Send to

Choose Destination
Lab Invest. 2006 Sep;86(9):927-39. Epub 2006 Jun 12.

Angiotensin II-dependent Src and Smad1 signaling pathway is crucial for the development of diabetic nephropathy.

Author information

Department of Nephrology, Kyoto University Graduate School of Medicine, Kyoto, Japan.

Erratum in

  • Lab Invest. 2012 May;92(5):797.


Angiotensin II (Ang II) is known to play a pivotal role in the development of diabetic nephropathy. However, the precise mechanism of Ang II-mediated effects on diabetic nephropathy is still unknown. We have reported that Smad1 plays a key role in diabetic mesangial matrix expansion and directly regulates the transcription of type IV collagen (Col4) in vitro and in vivo. Here we examined the effect of Ang II on the expression of Smad1 and mesangial matrix expansion in streptozotocin (STZ)-induced diabetic rats in vivo, using Ang II type 1 receptor blocker, olmesartan. We also examined the signaling mechanism by which Ang II induces mesangial matrix expansion in vitro. Treatment of diabetic rats with low-dose olmesartan for 20 weeks reduced albuminuria and hyperfiltration without affecting blood pressure and inhibited mesangial matrix expansive changes and the expression of Col4 and smooth muscle alpha actin compared with those in untreated rats. Immunohistochemical staining and Western blotting showed that the increased expression of Smad1, phospho-Smad1, and phospho-Src was inhibited by olmesartan. Ang II induced Col4 synthesis and increased expression of phospho-Src and phospho-Smad1 in cultured mesangial cells, which was blocked by olmesartan. PP2, a Src tyrosine kinase inhibitor, and overexpression of dominant negative Src also reduced the phosphorylation of Smad1. Moreover, addition of small-interfering RNA against Src significantly reduced the phosphorylation of Smad1 and synthesis of Col4. Taken together, these results indicate that Ang II can regulate the development of mesangial matrix expansion in the early phase of diabetic nephropathy through Src and Smad1.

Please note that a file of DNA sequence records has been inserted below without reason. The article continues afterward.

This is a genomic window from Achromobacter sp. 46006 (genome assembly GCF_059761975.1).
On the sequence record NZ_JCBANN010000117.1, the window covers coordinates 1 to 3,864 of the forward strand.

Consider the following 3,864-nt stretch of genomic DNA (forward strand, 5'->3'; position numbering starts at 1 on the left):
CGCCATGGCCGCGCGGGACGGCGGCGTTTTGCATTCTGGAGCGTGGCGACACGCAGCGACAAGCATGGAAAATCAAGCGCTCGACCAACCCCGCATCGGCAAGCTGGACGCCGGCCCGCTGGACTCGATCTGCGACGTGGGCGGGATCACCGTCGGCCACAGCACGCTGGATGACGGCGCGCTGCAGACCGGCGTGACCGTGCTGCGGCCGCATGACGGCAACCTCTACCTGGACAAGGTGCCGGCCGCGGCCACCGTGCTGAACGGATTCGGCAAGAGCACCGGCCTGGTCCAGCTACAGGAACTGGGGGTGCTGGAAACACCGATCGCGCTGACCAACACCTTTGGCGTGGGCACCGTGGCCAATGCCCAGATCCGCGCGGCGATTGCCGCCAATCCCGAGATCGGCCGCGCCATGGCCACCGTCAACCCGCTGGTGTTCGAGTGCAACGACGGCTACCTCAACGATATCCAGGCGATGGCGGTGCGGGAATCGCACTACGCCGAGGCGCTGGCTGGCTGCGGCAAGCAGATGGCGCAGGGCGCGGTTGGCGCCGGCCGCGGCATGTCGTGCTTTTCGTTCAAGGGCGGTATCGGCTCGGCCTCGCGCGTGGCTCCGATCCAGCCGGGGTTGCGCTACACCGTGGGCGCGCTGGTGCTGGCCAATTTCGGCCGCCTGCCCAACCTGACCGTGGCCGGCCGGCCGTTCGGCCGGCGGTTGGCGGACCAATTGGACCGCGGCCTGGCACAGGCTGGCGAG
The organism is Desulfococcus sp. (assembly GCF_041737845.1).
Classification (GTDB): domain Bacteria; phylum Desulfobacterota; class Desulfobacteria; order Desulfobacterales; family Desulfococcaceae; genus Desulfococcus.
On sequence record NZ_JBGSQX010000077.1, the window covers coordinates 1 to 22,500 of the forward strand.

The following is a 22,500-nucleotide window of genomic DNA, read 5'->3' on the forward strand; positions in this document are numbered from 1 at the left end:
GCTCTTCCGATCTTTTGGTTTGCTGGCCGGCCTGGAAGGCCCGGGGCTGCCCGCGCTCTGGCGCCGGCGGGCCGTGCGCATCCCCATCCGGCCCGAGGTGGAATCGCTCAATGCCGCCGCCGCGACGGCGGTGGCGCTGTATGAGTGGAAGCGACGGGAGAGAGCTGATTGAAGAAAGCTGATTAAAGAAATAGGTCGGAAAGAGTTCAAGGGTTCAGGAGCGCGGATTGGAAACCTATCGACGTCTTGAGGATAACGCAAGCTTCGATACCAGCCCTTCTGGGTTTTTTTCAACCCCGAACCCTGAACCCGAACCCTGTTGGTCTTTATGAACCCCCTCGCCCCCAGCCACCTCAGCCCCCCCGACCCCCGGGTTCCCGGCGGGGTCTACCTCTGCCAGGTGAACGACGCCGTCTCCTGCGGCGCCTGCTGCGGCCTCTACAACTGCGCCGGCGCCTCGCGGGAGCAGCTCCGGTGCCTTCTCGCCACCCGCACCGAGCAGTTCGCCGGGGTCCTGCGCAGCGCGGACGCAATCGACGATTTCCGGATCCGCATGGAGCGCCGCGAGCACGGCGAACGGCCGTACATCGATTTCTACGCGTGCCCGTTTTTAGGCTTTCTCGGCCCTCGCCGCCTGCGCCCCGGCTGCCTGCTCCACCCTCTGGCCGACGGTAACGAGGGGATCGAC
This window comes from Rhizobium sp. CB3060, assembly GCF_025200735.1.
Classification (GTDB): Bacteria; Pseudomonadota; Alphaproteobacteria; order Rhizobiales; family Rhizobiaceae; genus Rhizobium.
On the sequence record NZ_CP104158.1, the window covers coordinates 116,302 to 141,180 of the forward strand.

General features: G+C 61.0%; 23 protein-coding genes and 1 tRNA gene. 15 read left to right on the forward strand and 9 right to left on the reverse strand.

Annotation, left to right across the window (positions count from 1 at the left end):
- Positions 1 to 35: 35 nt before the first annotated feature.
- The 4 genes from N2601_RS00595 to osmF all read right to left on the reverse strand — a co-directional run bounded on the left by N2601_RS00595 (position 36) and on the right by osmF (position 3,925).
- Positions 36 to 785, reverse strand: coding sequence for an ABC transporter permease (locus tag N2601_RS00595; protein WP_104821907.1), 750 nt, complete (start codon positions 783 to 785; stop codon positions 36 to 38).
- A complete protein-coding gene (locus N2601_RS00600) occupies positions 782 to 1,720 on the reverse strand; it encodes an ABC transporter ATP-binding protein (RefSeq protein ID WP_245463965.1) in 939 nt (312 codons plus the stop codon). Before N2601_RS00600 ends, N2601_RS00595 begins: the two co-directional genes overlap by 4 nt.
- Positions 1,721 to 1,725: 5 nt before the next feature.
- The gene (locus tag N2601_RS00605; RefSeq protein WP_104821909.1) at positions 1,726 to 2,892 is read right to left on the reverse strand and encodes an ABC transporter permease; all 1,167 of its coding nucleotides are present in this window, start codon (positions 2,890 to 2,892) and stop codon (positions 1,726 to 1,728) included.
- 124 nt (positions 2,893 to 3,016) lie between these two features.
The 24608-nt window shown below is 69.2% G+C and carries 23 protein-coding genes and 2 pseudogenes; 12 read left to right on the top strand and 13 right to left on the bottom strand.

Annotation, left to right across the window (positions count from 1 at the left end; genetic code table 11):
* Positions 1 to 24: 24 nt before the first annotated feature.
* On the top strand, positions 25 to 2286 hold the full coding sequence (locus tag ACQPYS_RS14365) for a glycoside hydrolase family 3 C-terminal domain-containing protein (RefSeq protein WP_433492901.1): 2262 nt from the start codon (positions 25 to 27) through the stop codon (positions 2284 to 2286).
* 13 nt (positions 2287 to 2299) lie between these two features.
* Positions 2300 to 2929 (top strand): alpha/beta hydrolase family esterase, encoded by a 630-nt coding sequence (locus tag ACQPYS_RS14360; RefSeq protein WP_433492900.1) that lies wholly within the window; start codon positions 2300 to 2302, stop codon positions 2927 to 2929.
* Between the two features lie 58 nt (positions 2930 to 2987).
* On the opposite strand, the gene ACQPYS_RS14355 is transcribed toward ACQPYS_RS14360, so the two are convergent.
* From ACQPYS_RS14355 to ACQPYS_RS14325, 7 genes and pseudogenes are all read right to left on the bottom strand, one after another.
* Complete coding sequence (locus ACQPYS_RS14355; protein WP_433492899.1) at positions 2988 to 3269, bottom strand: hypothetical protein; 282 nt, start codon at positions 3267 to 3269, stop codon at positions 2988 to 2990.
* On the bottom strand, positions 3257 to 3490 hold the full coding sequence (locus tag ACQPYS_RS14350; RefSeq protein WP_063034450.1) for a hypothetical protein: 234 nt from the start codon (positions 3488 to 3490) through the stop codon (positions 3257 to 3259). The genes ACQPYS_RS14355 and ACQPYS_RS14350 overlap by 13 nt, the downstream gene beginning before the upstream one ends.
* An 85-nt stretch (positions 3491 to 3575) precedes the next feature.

[Indexed for MEDLINE]
Free full text

Supplemental Content

Full text links

Icon for Nature Publishing Group
Loading ...
Support Center